The present invention utilizes the fact that Anti-freeze protein attaches to ice crystals. In the preparation of a target protein according to the recombinant method, it is the object of the present invention to develop the method for isolating and purifying the target protein by fusing anti-freeze protein to the target protein.

Throughout this application, various patents and publications are referenced and citations are provided in parentheses. The disclosure of these patents and publications in their entities are hereby incorporated by references into this application in order to more fully describe this invention and the state of the art to which this invention pertains.

SUMMARY

OF INVENTION

The present inventors have made intensive study to develop a method for expressing a foreign protein in plant and isolating efficiently the expressed protein from the plant. As a result, the inventors have found that when a target gene was expressed in AFP-fused form, the expressed recombinant protein was efficiently purified in virtue of the property of AFP that it attaches to ice.

Accordingly, it is an object of this invention to provide a novel polynucleotide encoding anti-freeze protein.

It is another object of this invention to provide a nucleotide construct constituting an expression vector.

It is still another object of this invention to provide an expression vector comprising the nucleotide construct.

It is further object of this invention to provide a method for preparing a transient transfected plant expressing a recombinant protein transiently.

It is still further object of this invention to provide a transient transfected plant expressing the recombinant protein transiently.

It is other object of this invention to provide a method for preparing a transgenic plant expressing a recombinant protein stably.

It is still other further object of this invention to provide a transgenic plant expressing the recombinant protein stably.

It is further object of this invention to provide a method for producing a recombinant protein by using a transient transfected plant as a bioreactor.

It is still further object of this invention to provide a method for producing a recombinant protein by using a transgenic plant as a bioreactor.

It is other object of this invention to provide a recombinant protein produced by the above-described method.

It is still other object of this invention to provide a method for isolating recombinant protein using AFP.

Other objects and advantages of the present invention will become apparent from examples to follow, appended claims and drawings.

DETAILED DESCRIPTION

OF THIS INVENTION

In one aspect of this invention, there is provided a polynucleotide encoding anti-freeze protein (AFP), comprising a nucleotide sequence represented by SEQ ID NO:1 which is modified to be expressed well in plants.

In another aspect of this invention, there is provided a nucleotide construct composed, in the following order, of a nucleotide sequence encoding anti-freeze protein comprising the nucleotide sequence represented by SEQ ID NO:1, a protease cleavage site, a multiple cloning site comprising sites recognized by plural restriction enzymes, and stop codon.

In still another aspect of this invention, there is provided a nucleotide construct composed, in the following order, of a multiple cloning site comprising sites recognized by plural restriction enzymes, a protease cleavage site, a nucleotide sequence encoding anti-freeze protein comprising the nucleotide sequence represented by SEQ ID NO:1, and stop codon.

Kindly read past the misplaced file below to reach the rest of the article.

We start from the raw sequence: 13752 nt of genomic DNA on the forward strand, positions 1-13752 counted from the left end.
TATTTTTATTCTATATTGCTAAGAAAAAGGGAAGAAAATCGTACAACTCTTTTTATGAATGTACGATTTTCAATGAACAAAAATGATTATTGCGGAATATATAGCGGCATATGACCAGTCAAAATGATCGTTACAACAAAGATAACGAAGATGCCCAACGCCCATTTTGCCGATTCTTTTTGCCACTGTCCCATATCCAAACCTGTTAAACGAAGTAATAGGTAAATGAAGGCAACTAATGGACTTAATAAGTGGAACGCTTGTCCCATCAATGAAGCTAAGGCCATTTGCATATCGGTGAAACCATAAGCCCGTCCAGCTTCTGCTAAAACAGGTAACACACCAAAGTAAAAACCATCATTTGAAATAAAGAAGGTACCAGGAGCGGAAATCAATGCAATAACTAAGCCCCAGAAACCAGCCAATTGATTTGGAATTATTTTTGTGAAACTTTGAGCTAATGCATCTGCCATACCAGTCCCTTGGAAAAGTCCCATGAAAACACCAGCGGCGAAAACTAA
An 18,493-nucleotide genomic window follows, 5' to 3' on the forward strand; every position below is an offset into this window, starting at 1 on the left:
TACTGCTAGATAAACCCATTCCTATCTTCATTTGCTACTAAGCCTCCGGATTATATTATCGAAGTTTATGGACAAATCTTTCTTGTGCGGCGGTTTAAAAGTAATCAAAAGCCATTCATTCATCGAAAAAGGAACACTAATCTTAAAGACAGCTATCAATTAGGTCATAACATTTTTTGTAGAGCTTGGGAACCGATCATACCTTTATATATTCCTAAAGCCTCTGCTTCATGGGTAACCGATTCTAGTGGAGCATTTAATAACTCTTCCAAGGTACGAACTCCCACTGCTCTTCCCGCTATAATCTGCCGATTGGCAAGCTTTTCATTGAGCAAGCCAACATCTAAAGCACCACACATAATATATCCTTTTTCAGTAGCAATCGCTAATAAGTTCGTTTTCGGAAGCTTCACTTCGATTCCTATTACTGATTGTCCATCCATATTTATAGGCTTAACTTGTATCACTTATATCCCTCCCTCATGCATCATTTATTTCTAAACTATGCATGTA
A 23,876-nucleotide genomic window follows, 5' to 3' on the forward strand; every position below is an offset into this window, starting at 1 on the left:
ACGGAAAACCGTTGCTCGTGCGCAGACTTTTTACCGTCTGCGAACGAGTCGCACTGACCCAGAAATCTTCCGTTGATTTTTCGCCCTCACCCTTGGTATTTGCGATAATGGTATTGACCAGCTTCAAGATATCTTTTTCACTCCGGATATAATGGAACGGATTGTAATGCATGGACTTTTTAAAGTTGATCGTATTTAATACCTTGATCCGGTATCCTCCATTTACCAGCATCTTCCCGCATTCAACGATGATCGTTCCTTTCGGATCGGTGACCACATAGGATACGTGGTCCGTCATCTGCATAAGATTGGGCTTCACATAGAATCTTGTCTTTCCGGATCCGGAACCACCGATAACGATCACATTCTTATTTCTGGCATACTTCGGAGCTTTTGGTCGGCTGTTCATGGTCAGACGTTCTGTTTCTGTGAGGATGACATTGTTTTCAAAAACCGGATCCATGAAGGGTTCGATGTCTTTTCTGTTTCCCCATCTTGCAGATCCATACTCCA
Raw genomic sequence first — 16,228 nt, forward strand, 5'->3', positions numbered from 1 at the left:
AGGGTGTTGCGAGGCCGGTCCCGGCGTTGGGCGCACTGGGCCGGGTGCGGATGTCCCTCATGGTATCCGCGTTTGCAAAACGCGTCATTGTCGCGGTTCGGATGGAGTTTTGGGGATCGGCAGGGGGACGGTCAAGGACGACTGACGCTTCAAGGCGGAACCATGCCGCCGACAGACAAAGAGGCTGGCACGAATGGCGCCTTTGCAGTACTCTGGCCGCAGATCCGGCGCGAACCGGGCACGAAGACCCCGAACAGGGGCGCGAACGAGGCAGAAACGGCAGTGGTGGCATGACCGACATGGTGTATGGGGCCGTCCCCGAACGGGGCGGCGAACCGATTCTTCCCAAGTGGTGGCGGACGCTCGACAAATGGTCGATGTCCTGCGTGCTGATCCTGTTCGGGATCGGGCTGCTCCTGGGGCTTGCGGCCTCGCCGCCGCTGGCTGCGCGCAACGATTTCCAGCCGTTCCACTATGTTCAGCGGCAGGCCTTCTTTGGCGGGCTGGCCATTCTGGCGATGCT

A novel polynucleotide encoding AFP of the present invention comprises a nucleotide sequence (SEQ ID NO:1) modified to be expressed optimally in plants without one replacement of the amino acids of the naturally occurring AFP (FIG. 11).

The present polynucleotide was designed to (i) have GC content of more than about 50%, (ii) have codon usage suitable in plant expression and (iii) avoid intron-like sequences in plant. This sequence suitable for plant increases translation rate of a gene (Kusnadi et al., Biotechnol. Prog. 14:149-155 (1998)). More particularly, it is possible that certain sequence in the introduced gene is recognized as an intron sequence, and digested in plant nucleus, resulting in no production of a desired protein. Therefore, the intron-like sequence in the introduced foreign gene is removed.

The present novel polynucleotide is considered to include not only the nucleotide sequence represented by SEQ ID:NO. 1 but also, a nucleotide sequence which have the substantial identity to the nucleotide sequence represented by SEQ ID:NO. 1 and the significant affinity for ice crystals. The phrase “substantial identity” refers to that an nucleotide sequence has at least 90%, preferably at least 95%, most preferably at least 98% amino nucleotide sequence identity, when the nucleotide sequence of the present invention is compared and aligned for maximum correspondence with an nucleotide sequence, as measured using conventional sequence comparison program.

The present inventors have developed a vector by the insertion of AFP-coding sequence into a conventional vector and the developed vector allows us to isolate and purify a foreign protein expressed in plant conveniently. Until now, a system using AFP has not been reported.

In a preferred embodiment of the present invention, the multiple cloning site comprises at least two recognition sites selected from the group consisting of NcoI, XbaI and BamHI and most preferably, it comprises NcoI, XbaI and BamHI recognition sites.

In the present construct, the protease cleavage site includes any specific sequence recognized by a protease, and most preferably, it is enterokinase or thrombin cleavage site.